Everyone agrees that the current overtime threshold needs to be updated. The issue is, how quickly should this update take effect?
In May, the Department of Labor announced that they would be lifting the salary threshold for overtime from just over $23,660 a year to $47,476. This means that if you are a salaried employee who makes less than $47,476 dollars you will now be entitle to overtime (time and 1/2) for every hour worked in a week above 40.
“New overtime protections mark a major victory for working people that will improve the lives of millions of families across America,” said Richard Trumka, President of the AFL-CIO in a May press release. “We applaud the Obama Administration heeding the call for action to ensure working people get paid for all the hours we work. Taking this step to restore overtime is one of the many ways we are beginning to change the rules of our economy that are rigged in favor of Wall Street.”
“The fight for even stronger overtime protections and to raise wages for all working people continues. But today, millions of workers will receive a long overdue raise, healthier and more productive jobs, and more time to spend with our community and loved ones,” added Trumka.
This week, Congressman Kurt Schrader (OR-5), Congressman Jim Cooper (TN-5), Congressman Henry Cuellar (TX-28) and Congressman Collin Peterson (MN-7) introduced legislation that will “initiate a reasonable three-year phase-in of the Department of Labor’s new overtime rule.”
“The current overtime threshold is horribly outdated and needs to be raised as both employees and employers navigate our changing economy. This bill will do exactly that without disrupting the way businesses operate and employees are paid,” said Congressman Schrader. “Since the DOL’s immediate phase-in date was announced, we’ve heard from business owners and their employees who are worried about implementing this increase overnight. Without sufficient time to plan for the increase, cuts and demotions will become inevitable, and workers will actually end up making less than they made before. It’s long past time we strengthen overtime pay protections for American workers in a meaningful and effective way.”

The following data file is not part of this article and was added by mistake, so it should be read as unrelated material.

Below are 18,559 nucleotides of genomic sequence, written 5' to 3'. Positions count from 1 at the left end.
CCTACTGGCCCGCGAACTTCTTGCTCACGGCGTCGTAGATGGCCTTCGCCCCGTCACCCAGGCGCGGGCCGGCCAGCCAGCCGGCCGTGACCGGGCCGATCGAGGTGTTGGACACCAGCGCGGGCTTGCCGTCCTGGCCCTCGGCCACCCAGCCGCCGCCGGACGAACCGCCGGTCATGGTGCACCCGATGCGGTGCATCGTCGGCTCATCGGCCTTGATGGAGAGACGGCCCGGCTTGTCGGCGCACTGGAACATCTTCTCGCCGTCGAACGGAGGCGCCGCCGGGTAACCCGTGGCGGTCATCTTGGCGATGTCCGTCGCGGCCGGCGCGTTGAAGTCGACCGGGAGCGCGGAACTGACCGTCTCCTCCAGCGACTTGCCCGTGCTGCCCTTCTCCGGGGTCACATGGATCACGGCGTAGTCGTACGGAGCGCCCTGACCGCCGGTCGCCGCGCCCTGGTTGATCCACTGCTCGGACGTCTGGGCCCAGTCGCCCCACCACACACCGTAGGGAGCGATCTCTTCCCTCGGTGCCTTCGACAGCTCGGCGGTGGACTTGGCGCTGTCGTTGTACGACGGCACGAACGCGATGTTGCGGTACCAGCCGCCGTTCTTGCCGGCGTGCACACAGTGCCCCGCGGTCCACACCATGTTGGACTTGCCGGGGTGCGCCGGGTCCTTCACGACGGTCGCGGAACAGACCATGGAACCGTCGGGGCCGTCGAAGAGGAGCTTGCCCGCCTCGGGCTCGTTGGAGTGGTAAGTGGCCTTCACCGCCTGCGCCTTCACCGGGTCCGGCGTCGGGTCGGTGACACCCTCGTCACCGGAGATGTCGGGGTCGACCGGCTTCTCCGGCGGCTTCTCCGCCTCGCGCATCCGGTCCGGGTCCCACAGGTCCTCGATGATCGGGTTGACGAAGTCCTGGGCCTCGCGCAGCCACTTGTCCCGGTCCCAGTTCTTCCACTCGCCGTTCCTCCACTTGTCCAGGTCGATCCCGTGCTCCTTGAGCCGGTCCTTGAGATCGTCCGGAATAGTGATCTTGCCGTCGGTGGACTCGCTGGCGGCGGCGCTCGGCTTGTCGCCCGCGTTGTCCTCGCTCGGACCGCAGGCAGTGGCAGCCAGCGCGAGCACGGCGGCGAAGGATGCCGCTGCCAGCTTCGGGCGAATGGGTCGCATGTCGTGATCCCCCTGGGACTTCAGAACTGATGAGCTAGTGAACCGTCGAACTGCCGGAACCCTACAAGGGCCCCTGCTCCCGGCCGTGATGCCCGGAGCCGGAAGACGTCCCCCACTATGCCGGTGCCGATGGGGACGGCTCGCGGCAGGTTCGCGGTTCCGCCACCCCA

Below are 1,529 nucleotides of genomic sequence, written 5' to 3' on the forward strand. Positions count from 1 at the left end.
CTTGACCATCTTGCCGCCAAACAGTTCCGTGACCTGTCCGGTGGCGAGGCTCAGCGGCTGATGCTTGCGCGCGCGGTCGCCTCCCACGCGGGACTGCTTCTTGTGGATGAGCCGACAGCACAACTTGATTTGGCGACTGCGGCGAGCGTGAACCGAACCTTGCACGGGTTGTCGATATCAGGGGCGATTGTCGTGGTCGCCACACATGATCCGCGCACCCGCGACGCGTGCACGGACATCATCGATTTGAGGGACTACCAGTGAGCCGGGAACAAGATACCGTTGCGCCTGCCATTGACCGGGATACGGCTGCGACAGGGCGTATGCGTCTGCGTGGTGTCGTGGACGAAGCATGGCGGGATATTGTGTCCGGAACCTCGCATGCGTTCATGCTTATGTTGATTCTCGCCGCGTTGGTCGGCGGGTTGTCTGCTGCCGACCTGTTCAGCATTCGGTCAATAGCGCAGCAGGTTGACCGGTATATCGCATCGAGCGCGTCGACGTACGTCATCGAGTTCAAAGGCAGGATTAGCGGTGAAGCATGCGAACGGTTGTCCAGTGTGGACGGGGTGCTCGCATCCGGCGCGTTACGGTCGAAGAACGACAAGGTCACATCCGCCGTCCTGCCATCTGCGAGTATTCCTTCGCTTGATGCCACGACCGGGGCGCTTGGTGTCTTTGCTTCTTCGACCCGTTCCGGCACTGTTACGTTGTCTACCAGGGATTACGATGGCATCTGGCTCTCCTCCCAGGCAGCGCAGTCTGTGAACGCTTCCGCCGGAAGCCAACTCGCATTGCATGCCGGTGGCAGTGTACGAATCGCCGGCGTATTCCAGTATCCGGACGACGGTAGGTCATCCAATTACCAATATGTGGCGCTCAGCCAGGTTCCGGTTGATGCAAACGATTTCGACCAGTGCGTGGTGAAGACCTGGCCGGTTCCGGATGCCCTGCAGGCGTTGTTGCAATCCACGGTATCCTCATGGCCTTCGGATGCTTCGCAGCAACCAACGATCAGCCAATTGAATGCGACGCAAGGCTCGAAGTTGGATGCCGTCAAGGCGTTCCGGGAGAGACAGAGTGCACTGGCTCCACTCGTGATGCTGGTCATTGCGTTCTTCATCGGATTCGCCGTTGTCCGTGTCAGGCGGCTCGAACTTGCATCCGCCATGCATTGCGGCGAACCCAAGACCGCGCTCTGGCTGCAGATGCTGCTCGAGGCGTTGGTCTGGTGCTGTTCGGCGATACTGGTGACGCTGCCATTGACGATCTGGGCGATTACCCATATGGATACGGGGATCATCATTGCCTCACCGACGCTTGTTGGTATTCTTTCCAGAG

“While I believe the time has come to increase the overtime threshold, the DOL rule would put businesses in a bind and potentially lead to job loss,” said Congressman Peterson. “Both businesses and constituents in my district have expressed concern about the impact of an immediate threshold increase. A three-year phase in will provide adequate time for business to adapt to the new standard while also ensuring workers are fairly compensated.”
Surprise, businesses do not want to have to pay workers more money. How are businesses going to win the race to the bottom if President Obama and the DOL keep raising the floor?
The Schrader plan is to phase the overtime threshold in slowly to decrease the impact on businesses. Schrader’s office explained this proposed legislation would work in their most recent press release.
“On December 1, 2016, the Overtime Reform and Enhancement Act will immediately increase the threshold more than 50% to $35,984. Each year following, the salary threshold will be raised by $74 per week until December 1, 2019, when we reach the DOL’s proposed $47,476 threshold.”
The one thing that Schrader’s office neglected to mention is that the newly proposed legislation would also eliminate the automatic increases to the overtime threshold every three years.